Scott: What do you think caused the City of Irwindale to drop their lawsuit against you?
David: They stated we have odor, but we proved we do not have the odor. We’ve had the open houses to show we don’t have the odor!
Scott: How much sauce do you sell?
David: We sell over $60 million in a year now. Over 20 million bottles. Our factory is open 24-hours a day, 6 days a week.
Scott: Obviously you have a lot of hardcore fans. Sriracha’s cult-like has grown to incredible proportions. What is the craziest thing you’ve heard someone do or use Sriracha Sauce on?
David: On YouTube, there is a guy that drank three 28 oz. bottles of Sriracha!
Scott: Where do you see Huy Fong Foods in another 10 or 20 years?
David: I do not know what will happen even this year, because there is a “Rooster-Killer” sauce now out there…
Scott: Do you foresee a time when Sriracha will become as ubiquitous as ketchup in restaurants or in people’s homes?
David: I don’t really think like that; but maybe [it will], because I read Sriracha was in 9 perecnt of households, as said in foodbusinessnews.net:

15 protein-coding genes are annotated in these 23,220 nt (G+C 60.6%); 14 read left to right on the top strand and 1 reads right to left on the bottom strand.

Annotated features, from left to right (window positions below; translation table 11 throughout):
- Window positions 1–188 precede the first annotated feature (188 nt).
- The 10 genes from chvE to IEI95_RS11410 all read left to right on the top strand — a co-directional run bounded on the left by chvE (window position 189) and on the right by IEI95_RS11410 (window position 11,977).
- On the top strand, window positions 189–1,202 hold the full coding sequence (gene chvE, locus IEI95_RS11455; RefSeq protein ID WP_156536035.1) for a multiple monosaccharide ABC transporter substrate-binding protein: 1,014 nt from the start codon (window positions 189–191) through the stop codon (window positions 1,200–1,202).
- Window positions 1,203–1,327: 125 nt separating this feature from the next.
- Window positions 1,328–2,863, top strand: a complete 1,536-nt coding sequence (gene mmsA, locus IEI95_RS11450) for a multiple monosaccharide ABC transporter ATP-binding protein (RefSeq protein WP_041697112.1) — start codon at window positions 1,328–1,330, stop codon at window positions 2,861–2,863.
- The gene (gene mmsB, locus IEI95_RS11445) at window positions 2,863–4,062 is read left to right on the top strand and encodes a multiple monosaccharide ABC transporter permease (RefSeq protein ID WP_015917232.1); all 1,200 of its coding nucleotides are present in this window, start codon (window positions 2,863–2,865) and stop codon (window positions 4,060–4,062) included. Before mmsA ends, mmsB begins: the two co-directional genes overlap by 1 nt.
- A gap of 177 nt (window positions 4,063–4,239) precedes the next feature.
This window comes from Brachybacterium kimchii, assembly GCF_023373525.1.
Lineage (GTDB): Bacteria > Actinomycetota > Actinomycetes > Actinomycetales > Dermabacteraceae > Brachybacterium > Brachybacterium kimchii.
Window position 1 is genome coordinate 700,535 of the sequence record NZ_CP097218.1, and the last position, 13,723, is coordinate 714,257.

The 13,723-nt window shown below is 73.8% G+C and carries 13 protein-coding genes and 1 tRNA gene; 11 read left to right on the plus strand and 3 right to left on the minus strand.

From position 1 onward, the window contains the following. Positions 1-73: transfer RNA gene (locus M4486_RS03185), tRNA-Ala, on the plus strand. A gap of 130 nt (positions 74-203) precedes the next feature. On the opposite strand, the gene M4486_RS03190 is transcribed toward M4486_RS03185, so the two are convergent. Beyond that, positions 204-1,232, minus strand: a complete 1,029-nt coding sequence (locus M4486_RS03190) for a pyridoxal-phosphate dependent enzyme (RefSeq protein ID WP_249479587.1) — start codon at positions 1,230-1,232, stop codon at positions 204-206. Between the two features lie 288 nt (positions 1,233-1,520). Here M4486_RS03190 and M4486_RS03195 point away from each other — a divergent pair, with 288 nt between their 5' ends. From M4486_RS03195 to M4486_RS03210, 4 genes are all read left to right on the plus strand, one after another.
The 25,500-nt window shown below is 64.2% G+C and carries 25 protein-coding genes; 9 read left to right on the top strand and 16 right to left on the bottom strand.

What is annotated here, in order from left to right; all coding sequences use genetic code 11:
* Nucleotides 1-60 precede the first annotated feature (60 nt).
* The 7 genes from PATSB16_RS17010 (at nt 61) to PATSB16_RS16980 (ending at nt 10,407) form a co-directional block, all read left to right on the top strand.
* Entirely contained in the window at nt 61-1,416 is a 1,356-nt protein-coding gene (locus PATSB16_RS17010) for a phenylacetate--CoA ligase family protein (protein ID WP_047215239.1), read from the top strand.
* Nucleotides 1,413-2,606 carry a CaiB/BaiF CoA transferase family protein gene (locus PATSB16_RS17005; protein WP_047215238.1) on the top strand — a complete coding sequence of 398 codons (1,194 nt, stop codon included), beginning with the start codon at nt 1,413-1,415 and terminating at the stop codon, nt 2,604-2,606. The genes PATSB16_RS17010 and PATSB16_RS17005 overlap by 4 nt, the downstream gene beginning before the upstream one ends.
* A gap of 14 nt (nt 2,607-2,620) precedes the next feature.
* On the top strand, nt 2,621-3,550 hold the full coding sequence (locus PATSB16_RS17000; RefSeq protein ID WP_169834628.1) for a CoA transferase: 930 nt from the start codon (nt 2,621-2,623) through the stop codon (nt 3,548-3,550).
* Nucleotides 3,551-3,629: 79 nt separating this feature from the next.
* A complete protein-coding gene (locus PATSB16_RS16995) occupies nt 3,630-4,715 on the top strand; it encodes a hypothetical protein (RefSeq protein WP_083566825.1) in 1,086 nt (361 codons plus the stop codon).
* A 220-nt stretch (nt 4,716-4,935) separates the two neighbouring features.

“New to the latest report is sriracha, found to be a hot sauce staple in 9% of total households. The number skews higher for younger adults; the condiment is kept in 16% of kitchens with a homemaker under age 35.
‘I think that’s part of a general picture of how millennials and younger adults are more willing to try foods that are somewhat foreign, that break the mold of traditional American cuisine,’ Mr. Seifer said. ‘The fact that they just have sriracha on hand I think is telling of the rise of Asian influence. We’ve certainly seen Asian restaurants wherever you go, particularly in big cities.
‘It seems as if for a while, it was reserved for away-from-home consumption. Now with sriracha making its way into home, it looks as though some of that influence is making its way into people’s kitchens.'”
Scott: David, thank you very much for taking time out of your busy schedule to chat!
David: Thank you.
Huy Fong Foods, Inc.’s products are available nationwide, and you can visit their revamped website at http://www.huyfong.com.